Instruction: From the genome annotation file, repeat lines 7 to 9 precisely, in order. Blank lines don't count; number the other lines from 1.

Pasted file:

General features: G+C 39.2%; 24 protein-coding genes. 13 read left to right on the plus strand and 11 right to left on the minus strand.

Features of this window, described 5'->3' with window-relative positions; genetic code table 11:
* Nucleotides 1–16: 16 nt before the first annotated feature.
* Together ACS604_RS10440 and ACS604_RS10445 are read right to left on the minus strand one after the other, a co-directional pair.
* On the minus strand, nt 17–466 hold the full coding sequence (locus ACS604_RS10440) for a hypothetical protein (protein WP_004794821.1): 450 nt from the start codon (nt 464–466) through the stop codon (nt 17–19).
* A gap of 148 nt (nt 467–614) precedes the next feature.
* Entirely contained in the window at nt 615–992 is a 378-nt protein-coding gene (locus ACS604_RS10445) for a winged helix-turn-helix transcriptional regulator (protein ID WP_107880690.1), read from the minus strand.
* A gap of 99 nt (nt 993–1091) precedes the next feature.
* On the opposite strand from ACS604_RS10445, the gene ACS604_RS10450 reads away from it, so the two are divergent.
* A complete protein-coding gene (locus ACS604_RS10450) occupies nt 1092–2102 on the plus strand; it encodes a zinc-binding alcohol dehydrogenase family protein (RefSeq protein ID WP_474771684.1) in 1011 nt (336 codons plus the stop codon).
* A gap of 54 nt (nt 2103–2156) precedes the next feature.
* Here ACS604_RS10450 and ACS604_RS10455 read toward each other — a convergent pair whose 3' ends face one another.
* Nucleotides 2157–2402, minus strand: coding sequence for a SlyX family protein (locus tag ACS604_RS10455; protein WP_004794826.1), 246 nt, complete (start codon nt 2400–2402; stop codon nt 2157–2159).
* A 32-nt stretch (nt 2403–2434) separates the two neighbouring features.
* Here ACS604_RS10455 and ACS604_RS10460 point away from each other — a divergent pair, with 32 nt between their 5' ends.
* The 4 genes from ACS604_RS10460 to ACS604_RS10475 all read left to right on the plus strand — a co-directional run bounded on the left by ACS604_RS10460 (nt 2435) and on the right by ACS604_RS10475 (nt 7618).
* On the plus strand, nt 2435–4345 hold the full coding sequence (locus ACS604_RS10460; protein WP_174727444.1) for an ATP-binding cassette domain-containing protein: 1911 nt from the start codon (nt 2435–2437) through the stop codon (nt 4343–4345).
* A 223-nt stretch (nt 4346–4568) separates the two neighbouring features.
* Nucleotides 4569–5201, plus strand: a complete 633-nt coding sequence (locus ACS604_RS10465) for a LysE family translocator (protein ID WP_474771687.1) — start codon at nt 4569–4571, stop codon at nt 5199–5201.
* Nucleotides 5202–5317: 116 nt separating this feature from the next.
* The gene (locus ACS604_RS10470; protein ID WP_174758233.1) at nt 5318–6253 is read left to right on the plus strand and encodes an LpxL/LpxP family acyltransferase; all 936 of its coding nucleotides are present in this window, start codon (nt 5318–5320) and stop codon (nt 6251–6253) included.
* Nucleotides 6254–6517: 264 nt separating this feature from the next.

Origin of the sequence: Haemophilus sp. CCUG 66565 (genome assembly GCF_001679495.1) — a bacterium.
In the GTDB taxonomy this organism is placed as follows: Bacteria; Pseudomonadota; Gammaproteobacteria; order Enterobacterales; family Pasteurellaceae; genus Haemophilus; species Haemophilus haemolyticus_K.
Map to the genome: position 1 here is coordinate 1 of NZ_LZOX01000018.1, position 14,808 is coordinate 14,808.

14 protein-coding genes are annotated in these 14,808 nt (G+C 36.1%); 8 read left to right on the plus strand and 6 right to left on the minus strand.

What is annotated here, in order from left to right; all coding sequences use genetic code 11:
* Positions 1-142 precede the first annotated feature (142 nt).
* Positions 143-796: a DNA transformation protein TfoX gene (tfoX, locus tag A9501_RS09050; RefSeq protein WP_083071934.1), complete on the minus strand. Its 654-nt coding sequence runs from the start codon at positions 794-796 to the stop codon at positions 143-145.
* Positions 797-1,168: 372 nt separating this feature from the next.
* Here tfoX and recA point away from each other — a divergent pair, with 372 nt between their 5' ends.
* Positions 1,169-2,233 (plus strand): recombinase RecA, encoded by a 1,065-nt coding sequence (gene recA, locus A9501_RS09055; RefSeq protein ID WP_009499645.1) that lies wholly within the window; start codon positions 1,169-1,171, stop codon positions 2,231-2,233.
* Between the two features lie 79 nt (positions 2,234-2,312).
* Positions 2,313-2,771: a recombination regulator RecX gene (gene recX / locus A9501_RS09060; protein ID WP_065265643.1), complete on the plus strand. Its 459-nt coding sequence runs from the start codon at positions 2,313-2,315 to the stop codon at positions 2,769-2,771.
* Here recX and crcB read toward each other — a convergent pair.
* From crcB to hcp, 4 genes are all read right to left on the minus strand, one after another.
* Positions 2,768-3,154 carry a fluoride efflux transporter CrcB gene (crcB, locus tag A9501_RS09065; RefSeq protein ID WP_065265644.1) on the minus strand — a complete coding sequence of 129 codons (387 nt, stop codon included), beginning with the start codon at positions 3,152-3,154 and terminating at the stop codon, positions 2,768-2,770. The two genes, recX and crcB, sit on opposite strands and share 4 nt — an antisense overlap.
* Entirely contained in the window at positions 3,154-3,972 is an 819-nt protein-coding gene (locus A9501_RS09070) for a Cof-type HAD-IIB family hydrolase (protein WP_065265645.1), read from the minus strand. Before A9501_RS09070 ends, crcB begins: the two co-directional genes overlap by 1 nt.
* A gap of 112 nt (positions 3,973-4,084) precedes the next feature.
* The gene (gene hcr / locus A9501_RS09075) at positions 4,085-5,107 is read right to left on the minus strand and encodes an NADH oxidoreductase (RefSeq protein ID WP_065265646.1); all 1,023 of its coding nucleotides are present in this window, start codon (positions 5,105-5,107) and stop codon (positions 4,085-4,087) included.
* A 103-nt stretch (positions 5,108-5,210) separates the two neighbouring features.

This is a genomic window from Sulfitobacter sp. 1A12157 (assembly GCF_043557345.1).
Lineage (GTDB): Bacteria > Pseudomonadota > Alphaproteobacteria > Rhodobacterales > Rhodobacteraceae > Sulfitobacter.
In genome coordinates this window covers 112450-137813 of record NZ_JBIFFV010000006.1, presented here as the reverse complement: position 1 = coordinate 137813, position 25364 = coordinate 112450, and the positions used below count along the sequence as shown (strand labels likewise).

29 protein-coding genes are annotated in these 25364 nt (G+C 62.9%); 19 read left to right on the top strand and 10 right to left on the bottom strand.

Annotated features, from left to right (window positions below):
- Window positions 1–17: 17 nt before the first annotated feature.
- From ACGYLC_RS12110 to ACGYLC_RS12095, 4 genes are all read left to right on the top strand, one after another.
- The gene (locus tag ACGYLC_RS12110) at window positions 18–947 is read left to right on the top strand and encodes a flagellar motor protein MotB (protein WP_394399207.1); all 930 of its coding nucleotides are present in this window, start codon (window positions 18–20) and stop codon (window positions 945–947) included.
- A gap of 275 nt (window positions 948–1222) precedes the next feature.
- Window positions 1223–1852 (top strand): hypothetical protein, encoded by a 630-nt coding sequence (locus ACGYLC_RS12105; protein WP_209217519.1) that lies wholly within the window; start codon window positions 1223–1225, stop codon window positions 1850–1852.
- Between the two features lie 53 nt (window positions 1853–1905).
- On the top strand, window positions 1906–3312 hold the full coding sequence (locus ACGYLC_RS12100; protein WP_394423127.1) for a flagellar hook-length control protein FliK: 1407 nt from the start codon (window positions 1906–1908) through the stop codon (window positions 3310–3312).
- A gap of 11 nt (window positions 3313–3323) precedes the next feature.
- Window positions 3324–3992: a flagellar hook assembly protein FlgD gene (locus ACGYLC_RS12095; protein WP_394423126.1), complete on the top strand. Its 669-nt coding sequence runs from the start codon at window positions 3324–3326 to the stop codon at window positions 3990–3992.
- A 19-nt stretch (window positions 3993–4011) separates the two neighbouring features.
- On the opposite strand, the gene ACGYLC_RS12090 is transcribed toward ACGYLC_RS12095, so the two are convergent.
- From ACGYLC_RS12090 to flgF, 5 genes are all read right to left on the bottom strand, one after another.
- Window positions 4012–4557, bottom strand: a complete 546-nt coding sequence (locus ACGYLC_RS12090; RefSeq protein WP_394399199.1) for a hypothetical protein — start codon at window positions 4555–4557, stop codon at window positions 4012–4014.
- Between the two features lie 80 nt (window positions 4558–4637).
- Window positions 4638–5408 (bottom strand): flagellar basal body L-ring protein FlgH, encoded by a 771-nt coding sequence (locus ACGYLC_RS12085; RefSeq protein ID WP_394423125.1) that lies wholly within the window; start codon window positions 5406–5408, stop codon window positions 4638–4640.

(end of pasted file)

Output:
* Entirely contained in the window at nt 615–992 is a 378-nt protein-coding gene (locus ACS604_RS10445) for a winged helix-turn-helix transcriptional regulator (protein ID WP_107880690.1), read from the minus strand.
* A gap of 99 nt (nt 993–1091) precedes the next feature.
* On the opposite strand from ACS604_RS10445, the gene ACS604_RS10450 reads away from it, so the two are divergent.